PdF10 Takes the Gloves off: The Internet, Obama in the Crosshairs

Michah Sifry opened with a live video of oil gushing into the Gulf. The freedom to see the disaster didn't change the fact that we weren't doing anything. Remote engagement only takes you so far.
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This is the 10th year of the Personal Democracy Forum, a tech-focused conference that's been for a decade the place to be for folks looking to use technology to innovate or invent what has come to be thought of as Government 2.0.

While the event is effectively non-partisan, the crowd and the speakers are clearly left-leaning, with speakers including Eli Pariser, founder and now president of MoveOn.org, and Markos Moulitsas from The Daily Kos.

But after eight years of Bush policy, and now almost a year and a half of the Obama administration, it was clear that this crowd wasn't about to give Obama a report card of straight "A's."

Event co-chair Michah Sifry opened the day with a live video of the oil gushing into the Gulf. As Sifry pointed out, the freedom to be able to see the disaster in real time didn't change the fact that sitting in our chairs, watching a computer video image, we weren't doing anything that was helping solve the problem. He wasn't advocating crowd-sourced solutions, but rather the fact that remote engagement wasn't enough to effect change.

That theme continued as MeetUp.org Founder and CEO Scott Heiferman demonstrated MoveOn Everywhere, basically shouting at the crowd to get up off their asses and understand that there's not a whole lot you can do being a passive "follower."

"Use the Internet to get off the Internet," said Heiferman. "You have followers, so what? That's not a movement. You need to allow them to connect with each other."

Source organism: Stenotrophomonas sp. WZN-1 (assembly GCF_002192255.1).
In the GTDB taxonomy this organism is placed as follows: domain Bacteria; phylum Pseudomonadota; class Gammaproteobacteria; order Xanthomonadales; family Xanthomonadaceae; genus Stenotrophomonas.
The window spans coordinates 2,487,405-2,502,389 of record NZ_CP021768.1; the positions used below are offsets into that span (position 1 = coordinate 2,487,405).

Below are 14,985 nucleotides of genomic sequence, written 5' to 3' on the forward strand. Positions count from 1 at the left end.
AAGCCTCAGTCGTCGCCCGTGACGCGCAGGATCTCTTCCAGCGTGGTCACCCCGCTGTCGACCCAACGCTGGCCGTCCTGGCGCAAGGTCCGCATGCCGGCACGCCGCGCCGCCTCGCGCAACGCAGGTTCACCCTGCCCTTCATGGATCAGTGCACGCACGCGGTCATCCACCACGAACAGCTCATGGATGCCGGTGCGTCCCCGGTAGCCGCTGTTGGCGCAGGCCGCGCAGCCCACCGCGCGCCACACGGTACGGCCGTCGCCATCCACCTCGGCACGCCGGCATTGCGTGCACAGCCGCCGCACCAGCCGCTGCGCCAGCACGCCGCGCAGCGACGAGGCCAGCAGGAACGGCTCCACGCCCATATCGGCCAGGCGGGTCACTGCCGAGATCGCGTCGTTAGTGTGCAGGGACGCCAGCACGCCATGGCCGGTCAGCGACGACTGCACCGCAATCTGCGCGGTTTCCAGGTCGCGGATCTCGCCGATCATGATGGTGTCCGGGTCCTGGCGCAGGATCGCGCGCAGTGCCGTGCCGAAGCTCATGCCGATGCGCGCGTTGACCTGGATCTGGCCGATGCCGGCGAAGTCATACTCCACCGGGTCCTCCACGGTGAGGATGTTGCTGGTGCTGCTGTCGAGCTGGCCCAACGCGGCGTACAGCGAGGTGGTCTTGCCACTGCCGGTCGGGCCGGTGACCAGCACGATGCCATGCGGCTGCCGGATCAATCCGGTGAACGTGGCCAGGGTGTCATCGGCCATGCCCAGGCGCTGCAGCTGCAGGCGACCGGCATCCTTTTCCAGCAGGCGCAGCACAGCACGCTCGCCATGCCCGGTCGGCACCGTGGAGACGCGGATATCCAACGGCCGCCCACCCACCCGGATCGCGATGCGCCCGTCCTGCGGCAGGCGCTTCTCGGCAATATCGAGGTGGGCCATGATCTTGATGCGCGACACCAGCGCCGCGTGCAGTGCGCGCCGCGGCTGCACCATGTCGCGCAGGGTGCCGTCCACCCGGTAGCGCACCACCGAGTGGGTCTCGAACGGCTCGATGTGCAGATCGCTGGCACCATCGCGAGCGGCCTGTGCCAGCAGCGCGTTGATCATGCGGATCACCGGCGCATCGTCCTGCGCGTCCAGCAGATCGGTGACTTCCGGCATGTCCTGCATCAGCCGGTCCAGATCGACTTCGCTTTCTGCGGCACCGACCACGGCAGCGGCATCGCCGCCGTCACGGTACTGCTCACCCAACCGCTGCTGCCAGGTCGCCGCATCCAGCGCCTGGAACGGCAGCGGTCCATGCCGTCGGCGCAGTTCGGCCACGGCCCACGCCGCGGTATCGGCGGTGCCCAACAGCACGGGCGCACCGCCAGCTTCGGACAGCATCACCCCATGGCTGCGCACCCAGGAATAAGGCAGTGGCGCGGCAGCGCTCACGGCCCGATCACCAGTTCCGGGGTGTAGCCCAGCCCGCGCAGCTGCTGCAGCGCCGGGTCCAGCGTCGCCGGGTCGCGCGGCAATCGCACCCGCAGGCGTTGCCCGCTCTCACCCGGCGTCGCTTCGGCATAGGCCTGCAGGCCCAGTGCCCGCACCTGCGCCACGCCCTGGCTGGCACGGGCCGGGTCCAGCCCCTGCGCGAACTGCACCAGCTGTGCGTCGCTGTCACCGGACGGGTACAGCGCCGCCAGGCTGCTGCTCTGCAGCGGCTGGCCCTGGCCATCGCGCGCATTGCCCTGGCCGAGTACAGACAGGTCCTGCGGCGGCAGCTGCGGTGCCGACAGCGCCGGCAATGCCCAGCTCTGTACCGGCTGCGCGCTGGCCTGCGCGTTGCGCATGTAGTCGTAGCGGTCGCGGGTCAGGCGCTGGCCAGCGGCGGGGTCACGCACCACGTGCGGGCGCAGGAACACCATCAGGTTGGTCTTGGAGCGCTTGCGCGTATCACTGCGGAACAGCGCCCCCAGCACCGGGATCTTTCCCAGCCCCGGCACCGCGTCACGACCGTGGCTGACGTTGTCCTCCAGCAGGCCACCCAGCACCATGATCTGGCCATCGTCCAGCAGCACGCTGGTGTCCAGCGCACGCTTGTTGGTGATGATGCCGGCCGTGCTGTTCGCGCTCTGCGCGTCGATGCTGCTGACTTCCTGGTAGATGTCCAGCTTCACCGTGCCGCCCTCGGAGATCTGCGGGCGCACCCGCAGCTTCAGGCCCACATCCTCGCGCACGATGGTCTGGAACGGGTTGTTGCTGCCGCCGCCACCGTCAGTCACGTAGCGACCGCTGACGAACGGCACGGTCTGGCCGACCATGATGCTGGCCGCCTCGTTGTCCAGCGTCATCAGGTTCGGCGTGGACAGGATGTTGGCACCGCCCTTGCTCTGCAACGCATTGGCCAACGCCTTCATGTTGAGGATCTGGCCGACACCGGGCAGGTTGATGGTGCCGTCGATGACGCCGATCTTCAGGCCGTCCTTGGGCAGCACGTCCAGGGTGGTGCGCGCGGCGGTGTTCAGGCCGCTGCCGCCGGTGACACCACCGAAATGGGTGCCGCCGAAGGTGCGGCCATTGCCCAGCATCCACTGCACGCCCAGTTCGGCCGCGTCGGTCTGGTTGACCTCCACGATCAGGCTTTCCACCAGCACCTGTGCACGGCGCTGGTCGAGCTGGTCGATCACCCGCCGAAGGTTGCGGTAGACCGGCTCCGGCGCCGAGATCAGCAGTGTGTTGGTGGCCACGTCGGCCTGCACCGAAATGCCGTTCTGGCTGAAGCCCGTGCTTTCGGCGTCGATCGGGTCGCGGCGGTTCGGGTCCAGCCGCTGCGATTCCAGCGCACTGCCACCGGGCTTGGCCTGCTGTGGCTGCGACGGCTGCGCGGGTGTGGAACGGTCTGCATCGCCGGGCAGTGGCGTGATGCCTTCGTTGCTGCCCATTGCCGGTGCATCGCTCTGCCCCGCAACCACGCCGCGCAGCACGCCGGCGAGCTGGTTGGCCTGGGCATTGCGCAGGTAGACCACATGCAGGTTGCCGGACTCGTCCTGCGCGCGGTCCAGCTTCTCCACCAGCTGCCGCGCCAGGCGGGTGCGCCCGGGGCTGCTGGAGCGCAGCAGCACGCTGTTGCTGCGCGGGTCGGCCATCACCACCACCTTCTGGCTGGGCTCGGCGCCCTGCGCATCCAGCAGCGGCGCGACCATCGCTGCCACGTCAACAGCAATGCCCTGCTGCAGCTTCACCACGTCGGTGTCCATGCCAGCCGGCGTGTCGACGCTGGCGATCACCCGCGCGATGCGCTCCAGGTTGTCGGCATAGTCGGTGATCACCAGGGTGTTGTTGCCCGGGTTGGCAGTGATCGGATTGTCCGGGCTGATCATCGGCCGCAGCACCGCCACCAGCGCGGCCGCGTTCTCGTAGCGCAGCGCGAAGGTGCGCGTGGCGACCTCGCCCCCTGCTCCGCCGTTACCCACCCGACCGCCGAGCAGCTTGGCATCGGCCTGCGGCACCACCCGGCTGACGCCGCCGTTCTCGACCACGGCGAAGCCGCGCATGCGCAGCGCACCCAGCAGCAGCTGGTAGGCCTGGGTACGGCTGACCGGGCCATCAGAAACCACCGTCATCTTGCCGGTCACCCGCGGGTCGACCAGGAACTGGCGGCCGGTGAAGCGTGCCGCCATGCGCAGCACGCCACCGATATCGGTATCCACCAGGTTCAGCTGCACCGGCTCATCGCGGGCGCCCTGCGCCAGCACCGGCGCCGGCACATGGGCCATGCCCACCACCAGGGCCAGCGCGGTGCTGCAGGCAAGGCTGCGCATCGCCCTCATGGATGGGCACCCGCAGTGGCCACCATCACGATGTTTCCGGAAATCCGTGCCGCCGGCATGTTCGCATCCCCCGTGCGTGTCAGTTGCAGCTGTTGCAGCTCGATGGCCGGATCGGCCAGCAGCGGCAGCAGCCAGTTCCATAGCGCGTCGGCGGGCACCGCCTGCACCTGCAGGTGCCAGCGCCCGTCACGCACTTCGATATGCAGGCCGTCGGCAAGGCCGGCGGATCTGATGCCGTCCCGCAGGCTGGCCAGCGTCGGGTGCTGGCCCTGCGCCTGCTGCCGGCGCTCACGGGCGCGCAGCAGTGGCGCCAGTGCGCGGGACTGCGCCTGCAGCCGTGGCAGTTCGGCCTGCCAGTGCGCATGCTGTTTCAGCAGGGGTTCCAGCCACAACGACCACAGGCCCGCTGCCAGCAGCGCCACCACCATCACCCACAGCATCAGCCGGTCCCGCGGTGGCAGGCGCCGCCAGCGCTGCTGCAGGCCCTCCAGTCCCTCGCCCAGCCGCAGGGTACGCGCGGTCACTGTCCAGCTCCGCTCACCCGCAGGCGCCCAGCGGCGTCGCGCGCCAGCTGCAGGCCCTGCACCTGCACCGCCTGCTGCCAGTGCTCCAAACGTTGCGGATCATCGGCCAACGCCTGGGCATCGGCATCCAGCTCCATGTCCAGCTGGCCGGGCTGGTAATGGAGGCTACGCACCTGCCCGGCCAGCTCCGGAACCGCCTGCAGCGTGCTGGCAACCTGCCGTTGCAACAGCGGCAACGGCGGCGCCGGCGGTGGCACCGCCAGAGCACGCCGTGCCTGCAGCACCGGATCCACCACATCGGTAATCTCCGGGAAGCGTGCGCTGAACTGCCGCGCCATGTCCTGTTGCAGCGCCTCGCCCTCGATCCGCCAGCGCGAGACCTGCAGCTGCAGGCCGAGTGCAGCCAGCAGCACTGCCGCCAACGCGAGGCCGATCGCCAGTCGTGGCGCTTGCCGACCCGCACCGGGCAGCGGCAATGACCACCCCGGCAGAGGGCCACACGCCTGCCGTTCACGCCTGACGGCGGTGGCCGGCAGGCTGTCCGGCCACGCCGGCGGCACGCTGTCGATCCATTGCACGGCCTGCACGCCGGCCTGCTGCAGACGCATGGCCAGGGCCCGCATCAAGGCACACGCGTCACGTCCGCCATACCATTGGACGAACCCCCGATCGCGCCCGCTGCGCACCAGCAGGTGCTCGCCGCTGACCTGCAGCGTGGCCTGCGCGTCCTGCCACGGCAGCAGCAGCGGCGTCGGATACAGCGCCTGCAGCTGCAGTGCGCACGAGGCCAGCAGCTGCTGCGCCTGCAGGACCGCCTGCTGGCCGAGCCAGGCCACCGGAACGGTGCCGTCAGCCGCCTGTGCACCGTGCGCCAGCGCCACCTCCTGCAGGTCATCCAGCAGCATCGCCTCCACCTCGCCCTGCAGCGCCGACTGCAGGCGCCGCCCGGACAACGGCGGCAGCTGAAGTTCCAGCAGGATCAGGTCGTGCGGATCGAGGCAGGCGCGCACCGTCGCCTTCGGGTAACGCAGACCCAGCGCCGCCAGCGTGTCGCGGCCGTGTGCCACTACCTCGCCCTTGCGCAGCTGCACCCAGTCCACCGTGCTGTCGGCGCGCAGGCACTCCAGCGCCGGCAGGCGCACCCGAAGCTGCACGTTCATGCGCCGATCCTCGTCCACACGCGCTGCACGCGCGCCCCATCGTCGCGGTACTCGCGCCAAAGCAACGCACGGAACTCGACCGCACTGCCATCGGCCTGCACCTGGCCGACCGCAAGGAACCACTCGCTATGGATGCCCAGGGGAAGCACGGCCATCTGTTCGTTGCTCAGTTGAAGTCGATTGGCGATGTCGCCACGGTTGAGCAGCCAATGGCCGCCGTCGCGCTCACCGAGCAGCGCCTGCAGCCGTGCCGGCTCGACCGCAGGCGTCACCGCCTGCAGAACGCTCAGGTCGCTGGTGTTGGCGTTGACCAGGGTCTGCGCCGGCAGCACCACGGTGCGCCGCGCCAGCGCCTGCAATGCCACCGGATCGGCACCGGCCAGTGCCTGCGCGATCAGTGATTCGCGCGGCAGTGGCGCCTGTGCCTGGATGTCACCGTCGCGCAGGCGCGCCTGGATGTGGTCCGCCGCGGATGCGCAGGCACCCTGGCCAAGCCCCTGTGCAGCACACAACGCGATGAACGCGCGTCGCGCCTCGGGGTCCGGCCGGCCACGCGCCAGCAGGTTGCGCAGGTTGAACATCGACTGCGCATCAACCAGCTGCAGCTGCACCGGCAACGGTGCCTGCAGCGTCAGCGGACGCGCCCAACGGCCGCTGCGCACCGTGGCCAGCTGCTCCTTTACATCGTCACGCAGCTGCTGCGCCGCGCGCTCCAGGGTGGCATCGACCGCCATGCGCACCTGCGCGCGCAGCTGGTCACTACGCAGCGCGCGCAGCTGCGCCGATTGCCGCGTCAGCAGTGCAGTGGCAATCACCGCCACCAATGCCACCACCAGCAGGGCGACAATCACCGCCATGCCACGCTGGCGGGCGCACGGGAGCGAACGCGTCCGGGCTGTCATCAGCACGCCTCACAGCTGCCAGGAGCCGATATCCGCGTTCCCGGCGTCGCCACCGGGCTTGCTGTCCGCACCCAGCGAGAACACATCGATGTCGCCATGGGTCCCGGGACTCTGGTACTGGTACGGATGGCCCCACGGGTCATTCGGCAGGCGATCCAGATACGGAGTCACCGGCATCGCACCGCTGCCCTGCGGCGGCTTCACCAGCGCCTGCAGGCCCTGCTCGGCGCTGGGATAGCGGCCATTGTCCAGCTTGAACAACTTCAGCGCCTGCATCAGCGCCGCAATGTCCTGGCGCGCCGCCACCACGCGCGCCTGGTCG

The message seemed to resonate. Legendary internet-freedom advocate John Perry Barlow cheered on the "get active" message, suggesting that remote engagement only takes you so far. In fact Barlow went further.

"The political system is broken partly because of Internet," he said. "It's made it impossible to govern anything the size of the nation-state. We're going back to the city-state. The nation-state is ungovernably information-rich."

Barlow, a former Grateful Dead songwriter, defended President Obama, saying he's not getting enough credit for what he's achieved.

"There is a circle of fat around the Beltway that is incredibly thick," Barlow said. "We can no longer try to run this country from the center. We've got to run it, just like the Internet, from the edges."

But all the energy around change wasn't enough to keep Daniel Ellsberg from landing a powerful criticism that hung in the air. Obama is a liar, said the Pentagon papers leaker and powerful truth teller.

"I don't believe that Obama is truthful about limiting troops to Afghanistan, and I believe he doesn't believe it." Ellsberg went on: "We are being lied into a wrong and hopeless war." Ellsberg compared Obama's complicity to LBJ -- it it didn't go over well in the room.

To summarize, the Internet is the solution. The internet is the problem. We're connected, but not engaged. We're "networked" but not mobilized. We're Friends and Followers, but not active and acting.

We've come so far, we have so far to go.

And just to make sure that the techno-crowd didn't think that technology could solve everything, the onstage use of Skype Video was so painfully choppy that the speakers that "beamed-in" rather than showing up in person ended up being hard to understand. If it were only Newt Gingrich, one might have suspected a tech-based conspiracy. But Wikileaks founder and spokesman Julian Assange was turned into a bit of digital Max Headroom, making his accent all the more difficult to comprehend. Gingrich had no accent, but was equally unintelligible.

---> More video from PDF 10:

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